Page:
- “My dog/cat doesn’t go outside!” It doesn’t matter. All it takes is for them to get out once while they’re in heat and desperate to reproduce. And if they’re leaving because they’re in heat, or because they sense another animal in heat, chances are the owner is going to have a litter of puppies on their hands. And while they might be able to find homes for the 6 puppies, that’s 6 shelter pets that might have found a forever home that are still stuck behind bars. And if the people who take those puppies don’t get them fixed, the cycle starts all over again. If each of those 6 puppies has 6 puppies, that’s 36 new puppies that need a home. And dogs can have more than one litter a year. That’s a LOT of puppies, all of whom need a home. And vet care. And food. And cats can reproduce even faster…
- “Well, I just want to breed her once.” Our advice? Don’t. Let’s be 100% honest here: they don’t need our help. It can be tempting, especially if someone is struggling financially, to try to breed an animal and sell the puppies/kittens. It’s just not a great idea. The general idea is that if you’re doing it right and with the health of the pets in mind, you don’t ever profit from breeding. A reputable breeder gets all the vetting done on their litters, including spay/neuter. Someone looking to make a quick buck isn’t likely able to afford that, which leaves the pups/kitties open to disease and/or unwanted litters. That means we end up in the same situation: shelter pets get passed over in favor of cute puppies/kitties, and the people who take those babies may not get them fixed, leading to even more unwanted litters, and more pets that don’t have homes.
- “I don’t want my pet’s personality to change.” There’s no evidence to support this being the case. While it often makes them less aggressive/anxious, that’s because the desire to reproduce is no longer there. This doesn’t mean that they have no reason to live. Pets don’t have ideas about gender like humans do. Getting your dog neutered doesn’t make him “less of a man”; he’s not a man, he’s a dog. The drive to reproduce is there to help them sustain their species, but their species is in no danger. Meanwhile, dogs and cats have enjoyed many, many, many years as human companion animals. The bond between humans and their pets is well documented; getting your pet fixed does not change their love for you, and the emotional bond they have with you.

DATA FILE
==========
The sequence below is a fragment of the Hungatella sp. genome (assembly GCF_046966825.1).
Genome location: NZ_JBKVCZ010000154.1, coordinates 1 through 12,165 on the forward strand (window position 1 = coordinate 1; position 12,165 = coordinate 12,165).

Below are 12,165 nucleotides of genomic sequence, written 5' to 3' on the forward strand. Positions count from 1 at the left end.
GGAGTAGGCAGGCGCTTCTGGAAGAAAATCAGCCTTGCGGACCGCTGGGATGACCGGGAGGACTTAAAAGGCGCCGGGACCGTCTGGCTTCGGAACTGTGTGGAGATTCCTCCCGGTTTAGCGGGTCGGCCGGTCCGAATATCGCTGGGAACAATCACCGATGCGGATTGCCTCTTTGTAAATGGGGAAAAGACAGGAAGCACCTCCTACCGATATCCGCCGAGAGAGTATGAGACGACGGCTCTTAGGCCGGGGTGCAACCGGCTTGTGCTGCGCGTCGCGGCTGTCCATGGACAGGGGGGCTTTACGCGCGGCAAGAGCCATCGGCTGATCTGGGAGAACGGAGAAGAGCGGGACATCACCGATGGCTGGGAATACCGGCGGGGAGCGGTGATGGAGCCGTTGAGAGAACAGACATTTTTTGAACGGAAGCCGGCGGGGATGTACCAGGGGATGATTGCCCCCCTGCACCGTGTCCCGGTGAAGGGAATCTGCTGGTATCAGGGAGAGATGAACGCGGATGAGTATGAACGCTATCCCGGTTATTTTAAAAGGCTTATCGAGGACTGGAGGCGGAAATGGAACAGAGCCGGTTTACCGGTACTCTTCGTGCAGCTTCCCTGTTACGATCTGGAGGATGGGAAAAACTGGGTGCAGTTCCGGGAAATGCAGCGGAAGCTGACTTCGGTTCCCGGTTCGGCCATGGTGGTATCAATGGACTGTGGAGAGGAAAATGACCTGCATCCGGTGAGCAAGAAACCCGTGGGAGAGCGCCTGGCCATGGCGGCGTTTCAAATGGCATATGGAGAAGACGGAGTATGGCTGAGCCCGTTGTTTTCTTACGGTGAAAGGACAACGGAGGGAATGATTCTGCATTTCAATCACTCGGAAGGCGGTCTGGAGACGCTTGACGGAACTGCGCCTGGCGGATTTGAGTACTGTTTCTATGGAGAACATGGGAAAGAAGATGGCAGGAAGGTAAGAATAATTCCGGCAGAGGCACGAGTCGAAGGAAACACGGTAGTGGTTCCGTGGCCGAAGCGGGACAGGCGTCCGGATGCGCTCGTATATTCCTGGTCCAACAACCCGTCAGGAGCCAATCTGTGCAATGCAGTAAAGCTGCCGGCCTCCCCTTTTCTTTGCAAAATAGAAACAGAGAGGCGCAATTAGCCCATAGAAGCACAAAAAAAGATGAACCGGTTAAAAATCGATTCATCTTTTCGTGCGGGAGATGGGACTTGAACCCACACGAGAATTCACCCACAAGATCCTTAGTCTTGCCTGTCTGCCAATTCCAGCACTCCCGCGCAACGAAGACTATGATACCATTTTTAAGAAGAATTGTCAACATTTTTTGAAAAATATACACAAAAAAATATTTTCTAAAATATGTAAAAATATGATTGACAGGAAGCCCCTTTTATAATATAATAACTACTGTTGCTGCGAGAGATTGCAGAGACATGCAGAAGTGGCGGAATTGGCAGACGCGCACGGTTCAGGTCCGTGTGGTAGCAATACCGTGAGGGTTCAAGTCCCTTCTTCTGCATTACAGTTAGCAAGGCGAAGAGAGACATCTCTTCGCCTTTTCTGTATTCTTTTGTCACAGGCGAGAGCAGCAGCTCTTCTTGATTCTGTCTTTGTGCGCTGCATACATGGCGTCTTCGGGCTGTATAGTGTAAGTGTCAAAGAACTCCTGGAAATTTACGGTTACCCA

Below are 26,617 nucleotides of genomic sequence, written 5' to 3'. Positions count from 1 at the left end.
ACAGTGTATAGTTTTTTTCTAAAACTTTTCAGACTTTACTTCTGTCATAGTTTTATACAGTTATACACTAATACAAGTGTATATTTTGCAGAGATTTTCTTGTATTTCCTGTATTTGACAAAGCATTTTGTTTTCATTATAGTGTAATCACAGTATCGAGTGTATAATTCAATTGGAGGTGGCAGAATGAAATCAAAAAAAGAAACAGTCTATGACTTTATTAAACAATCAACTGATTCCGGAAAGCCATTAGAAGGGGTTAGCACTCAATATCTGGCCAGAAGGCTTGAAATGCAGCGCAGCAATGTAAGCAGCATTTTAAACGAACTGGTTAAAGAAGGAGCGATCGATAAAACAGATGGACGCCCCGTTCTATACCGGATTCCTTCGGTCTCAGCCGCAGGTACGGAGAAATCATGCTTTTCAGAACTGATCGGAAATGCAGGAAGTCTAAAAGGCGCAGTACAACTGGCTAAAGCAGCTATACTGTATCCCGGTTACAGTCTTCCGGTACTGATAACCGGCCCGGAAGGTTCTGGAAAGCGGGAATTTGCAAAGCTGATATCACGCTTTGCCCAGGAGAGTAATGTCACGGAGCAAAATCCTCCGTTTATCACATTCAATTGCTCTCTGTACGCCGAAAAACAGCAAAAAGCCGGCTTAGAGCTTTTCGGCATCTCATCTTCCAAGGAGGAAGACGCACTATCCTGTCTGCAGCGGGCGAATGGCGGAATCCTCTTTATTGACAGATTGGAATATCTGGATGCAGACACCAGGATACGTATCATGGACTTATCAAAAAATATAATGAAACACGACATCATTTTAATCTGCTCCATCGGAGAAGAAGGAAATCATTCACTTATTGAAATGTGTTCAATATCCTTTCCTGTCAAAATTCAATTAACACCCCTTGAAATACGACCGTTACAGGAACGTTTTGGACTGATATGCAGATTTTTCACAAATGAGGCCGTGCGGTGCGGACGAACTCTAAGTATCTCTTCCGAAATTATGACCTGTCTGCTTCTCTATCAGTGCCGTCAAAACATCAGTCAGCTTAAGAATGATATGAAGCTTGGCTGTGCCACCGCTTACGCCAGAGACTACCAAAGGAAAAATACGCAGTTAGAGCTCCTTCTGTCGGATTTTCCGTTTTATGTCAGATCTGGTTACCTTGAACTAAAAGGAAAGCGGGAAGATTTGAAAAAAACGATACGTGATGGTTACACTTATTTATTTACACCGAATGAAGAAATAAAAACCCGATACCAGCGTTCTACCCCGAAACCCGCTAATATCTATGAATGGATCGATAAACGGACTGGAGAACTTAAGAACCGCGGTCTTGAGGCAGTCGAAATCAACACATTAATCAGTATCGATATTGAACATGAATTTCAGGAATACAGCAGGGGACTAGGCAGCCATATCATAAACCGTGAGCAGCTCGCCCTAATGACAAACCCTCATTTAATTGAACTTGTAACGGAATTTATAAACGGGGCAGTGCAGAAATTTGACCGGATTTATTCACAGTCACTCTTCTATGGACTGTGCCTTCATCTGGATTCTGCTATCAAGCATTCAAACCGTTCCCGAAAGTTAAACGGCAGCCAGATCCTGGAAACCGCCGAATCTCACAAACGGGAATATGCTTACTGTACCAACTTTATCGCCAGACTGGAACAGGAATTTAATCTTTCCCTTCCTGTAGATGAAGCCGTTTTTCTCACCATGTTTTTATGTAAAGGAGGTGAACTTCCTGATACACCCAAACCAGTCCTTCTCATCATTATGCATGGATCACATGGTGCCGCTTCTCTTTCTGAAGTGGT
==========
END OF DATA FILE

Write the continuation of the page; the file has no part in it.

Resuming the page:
Very good article, Dave! I’ve linked people to it who question spaying and neutering. As always – love your humour! I do have one question though. Why are males tattooed? Is it not obvious they’ve been fixed?
Thanks! That’s a really great question, and it ties in to cryptorchidism. Because it’s possible for an unaltered male dog or cat’s testicles to have never descended out of the inguinal canal, if someone brought a recent rescue to their vet for the first time, the vet would be able to tell at a glance whether they had been fixed or whether they were a double cryptorchid. That comes in especially handy when a cat or dog presents with abdominal pain, since an undescended testicle makes a pet 10 times more likely to develop testicular cancer, and surgery scars can’t always be seen very well, or have faded over time.
There are also situations where the scrotum is removed during a surgery (though it’s not the norm), and in pets that are fixed really young, the scrotum never develops, so you can’t always tell what the heck’s going on down there. It doesn’t happen a lot, but occasionally folks bring in a rescue that they think is a female that needs to be fixed, only to find out that it’s a male who’s already fixed, but doesn’t have a tattoo :) It’s always an interesting experience to give somebody that news, let me tell ya.
I was not aware that neuter your dog can help to reduce the risk of testicular cancer. My husband and I are thinking about adopting a dog, and we are looking for advice. I will let him know about your recommendations to understand the benefits of spay and neuter our pet.